O2 has launched a pilot trial of a fully connected COVID-19 testing clinic-on-wheels, supported by O2’s 5G mobile network, which is designed to provide remote testing and tracking of care home residents and workers in Glasgow, as well as the delivery of essential medical supplies.
The University of Glasgow’s Adam Smith Business School and James Watt School of Engineering, and O2’s Darwin Innovation Group have been working in collaboration to create a proof-of-concept COVID-19 Connected Mobile Health Clinic (CMHC) that can be used in the trial.
Starting this summer, the trial will track COVID-19 at six care homes in Glasgow, capturing the data of 550 residents and care home workers over three months. The trial has been created to assess the area that one mobile testing unit can cover, in order to roll it out across the West of Scotland Region, where there are around 2.7 million patients that the mobile clinic could assist.
The CMHC will share the number of COVID-19 tests performed and the results to a secure cloud server via O2’s mobile network, which covers almost 99% of Scottish premises, 95% of which through 4G. The testing unit will then provide a dashboard of real-time epidemiological analysis to the NHS, the Scottish Government and public health organisations. The project management team will also be able to track the vehicle’s position and behaviour and monitor the number of tests it’s carrying in its inventory to keep it running effectively.
The CMHC is designed to minimise exposure of care home residents and staff to COVID-19, thereby ensuring greater efficiency for healthcare workers and enhancing the testing capability of the NHS.
The project was created in response to an open request for help from the Scottish Government in March to fight COVID-19. With healthcare professionals currently overstretched, the CMHC aims to provide an innovative solution that factors in the distinctiveness of care homes in managing this outbreak.
The project will be used by the NHS to develop policy implementations and social business models to support its COVID-19 epidemic strategy. The scaled model will also be useful in future for remote diagnostics, health management and tele-consultation for the NHS, since vehicles will be equipped for both terrestrial and satellite communication, allowing for testing in the remotest areas of Scotland.
The project is co-funded by O2’s Darwin Innovation Group and the University of Glasgow’s EPSRC Impact Acceleration Account. It is part of Project Darwin, a four-year trial programme and partnership between O2 and the European Space Agency designed to develop and validate the next generation of connectivity solutions for connected and autonomous vehicles.
In March, O2 officially opened a new Darwin laboratory at the University of Glasgow alongside the European Space Agency. The laboratory is designed to develop proof of concepts for the next generation technology convergence needed for connected autonomous vehicles.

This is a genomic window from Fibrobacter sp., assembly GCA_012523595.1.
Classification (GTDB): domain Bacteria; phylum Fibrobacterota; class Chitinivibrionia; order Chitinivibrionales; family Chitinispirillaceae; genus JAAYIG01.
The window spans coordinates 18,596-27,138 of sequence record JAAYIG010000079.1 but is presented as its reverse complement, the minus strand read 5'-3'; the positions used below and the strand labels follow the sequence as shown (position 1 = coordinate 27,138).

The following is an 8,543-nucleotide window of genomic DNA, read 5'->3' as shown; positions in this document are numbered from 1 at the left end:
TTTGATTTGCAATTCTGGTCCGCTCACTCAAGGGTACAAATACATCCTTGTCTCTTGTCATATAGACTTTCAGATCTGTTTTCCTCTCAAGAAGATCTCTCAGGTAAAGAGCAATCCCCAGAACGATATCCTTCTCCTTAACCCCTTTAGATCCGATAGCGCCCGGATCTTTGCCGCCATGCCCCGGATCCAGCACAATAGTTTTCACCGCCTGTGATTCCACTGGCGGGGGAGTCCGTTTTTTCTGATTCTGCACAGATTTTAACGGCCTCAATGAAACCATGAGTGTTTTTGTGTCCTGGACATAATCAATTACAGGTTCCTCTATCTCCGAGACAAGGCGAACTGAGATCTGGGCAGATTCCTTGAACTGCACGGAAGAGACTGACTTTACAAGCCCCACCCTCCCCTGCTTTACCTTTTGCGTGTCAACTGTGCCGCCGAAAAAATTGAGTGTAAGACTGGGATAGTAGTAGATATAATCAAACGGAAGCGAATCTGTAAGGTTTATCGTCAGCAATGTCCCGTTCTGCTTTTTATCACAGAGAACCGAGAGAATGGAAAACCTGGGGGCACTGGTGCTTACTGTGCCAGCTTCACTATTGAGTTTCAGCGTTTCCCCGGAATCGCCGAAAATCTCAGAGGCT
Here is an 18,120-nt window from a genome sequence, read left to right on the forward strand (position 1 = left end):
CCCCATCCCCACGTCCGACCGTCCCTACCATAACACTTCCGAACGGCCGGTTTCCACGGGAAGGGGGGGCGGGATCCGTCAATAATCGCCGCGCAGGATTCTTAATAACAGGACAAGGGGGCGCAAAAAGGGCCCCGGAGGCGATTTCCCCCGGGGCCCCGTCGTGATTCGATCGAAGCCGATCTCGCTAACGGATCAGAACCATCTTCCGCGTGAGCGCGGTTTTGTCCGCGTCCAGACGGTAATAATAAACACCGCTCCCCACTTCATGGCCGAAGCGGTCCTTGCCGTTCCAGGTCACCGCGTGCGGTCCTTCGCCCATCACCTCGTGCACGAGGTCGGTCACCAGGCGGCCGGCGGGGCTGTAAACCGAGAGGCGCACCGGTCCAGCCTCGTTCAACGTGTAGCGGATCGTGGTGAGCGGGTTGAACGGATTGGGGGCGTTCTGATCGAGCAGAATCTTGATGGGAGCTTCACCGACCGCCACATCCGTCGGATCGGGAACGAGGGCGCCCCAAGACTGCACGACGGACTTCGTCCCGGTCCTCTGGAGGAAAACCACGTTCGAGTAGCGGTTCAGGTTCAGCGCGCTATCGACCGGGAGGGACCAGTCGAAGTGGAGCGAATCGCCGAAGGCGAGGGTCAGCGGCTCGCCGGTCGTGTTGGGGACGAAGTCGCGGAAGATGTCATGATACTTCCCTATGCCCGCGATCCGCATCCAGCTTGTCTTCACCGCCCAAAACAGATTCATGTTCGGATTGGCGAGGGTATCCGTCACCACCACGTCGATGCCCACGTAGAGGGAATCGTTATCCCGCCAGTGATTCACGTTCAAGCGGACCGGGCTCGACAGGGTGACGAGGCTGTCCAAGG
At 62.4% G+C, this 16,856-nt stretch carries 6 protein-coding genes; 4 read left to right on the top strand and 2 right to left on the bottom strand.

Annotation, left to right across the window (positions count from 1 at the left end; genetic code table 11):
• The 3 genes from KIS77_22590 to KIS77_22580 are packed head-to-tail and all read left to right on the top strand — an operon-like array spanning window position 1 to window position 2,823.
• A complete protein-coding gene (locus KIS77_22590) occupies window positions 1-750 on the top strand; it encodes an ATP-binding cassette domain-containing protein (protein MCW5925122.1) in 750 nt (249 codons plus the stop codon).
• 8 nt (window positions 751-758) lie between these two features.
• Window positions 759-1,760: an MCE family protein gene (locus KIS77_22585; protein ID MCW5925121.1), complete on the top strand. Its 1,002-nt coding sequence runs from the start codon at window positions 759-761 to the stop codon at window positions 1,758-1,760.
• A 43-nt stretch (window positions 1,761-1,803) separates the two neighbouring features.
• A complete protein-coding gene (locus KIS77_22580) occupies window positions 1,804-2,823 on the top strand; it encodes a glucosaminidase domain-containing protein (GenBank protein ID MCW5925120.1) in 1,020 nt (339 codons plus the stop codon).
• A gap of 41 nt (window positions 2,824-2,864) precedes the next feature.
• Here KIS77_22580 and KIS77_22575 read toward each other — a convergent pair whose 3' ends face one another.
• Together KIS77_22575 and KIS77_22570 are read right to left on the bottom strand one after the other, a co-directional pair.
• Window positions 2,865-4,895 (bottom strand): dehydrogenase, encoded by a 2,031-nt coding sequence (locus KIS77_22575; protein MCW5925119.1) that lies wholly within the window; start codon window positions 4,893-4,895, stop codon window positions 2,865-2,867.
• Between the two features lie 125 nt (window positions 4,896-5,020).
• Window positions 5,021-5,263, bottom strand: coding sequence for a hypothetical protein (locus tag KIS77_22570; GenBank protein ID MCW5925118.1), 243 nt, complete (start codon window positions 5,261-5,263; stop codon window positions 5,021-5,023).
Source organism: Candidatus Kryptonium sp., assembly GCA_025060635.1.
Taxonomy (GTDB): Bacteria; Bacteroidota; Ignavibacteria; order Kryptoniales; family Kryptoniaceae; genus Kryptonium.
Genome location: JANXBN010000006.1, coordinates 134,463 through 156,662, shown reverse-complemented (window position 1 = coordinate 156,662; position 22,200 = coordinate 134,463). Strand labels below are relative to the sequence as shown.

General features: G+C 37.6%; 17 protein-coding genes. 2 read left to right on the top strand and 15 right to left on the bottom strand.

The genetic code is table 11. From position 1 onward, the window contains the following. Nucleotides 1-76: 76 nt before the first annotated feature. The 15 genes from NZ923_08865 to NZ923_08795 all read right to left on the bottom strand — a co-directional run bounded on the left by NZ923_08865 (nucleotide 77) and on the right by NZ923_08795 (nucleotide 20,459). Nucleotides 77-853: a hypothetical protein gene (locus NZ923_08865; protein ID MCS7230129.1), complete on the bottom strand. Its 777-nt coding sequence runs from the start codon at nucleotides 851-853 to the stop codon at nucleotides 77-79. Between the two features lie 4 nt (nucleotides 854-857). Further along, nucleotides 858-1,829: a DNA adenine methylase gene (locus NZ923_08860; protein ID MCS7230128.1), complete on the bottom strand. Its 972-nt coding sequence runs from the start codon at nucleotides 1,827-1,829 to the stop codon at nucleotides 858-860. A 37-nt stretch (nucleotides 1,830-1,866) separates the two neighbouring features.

Derek McManus, Chief Operating Officer at O2 said: “We’re delighted to be supporting this project with our 4G and 5G network to help the Scottish Government and NHS tackle and manage COVID-19. The Darwin laboratory in Glasgow was only officially opened at the start of this year and it’s exciting to be able to show so quickly how we can use innovations in 5G technology to unlock crucial solutions for society and revolutionise the way we use mobile connectivity.
“O2 is at the forefront of connectivity which is now one of the UK’s most valued services. As we look to rebuild Britain, we are constantly looking at how our customer-centric networks can help support this country.”
Professor Nuran Acur, University of Glasgow Adam Smith Business School said: ‘’Resilience will become the new buzzword for care homes during COVID-19 epidemic. Our project will enhance care homes resilience for COVID-19-related cases by designing the interface of proven digital technology, Connected Mobile Health Clinics and a new, social business model for linking key players such as the NHS, care homes and technology providers in the health ecosystem.”
Professor Muhammad Imran, University of Glasgow James Watt School of Engineering said: “The utility and scope of a mobile health clinic goes beyond this current pandemic. Engineering a fleet of connected healthcare response mobile units can provide services at the doorsteps of fragile and constrained patients all over the country even after the pandemic is over.”
Janice Allan, Clinical Director at Pacific Care said: “We are currently carrying out staff tests weekly and the process can be arduous, since we are dependent on scheduling of deliveries and collections, packaging and labelling – this is all valuable time away from resident care. For Pacific Care a mobile testing centre could streamline this process, and when antibody screening is available it will be a helpful diagnostic tool to enable us to test our staff and prepare in case there is a second wave in the winter.”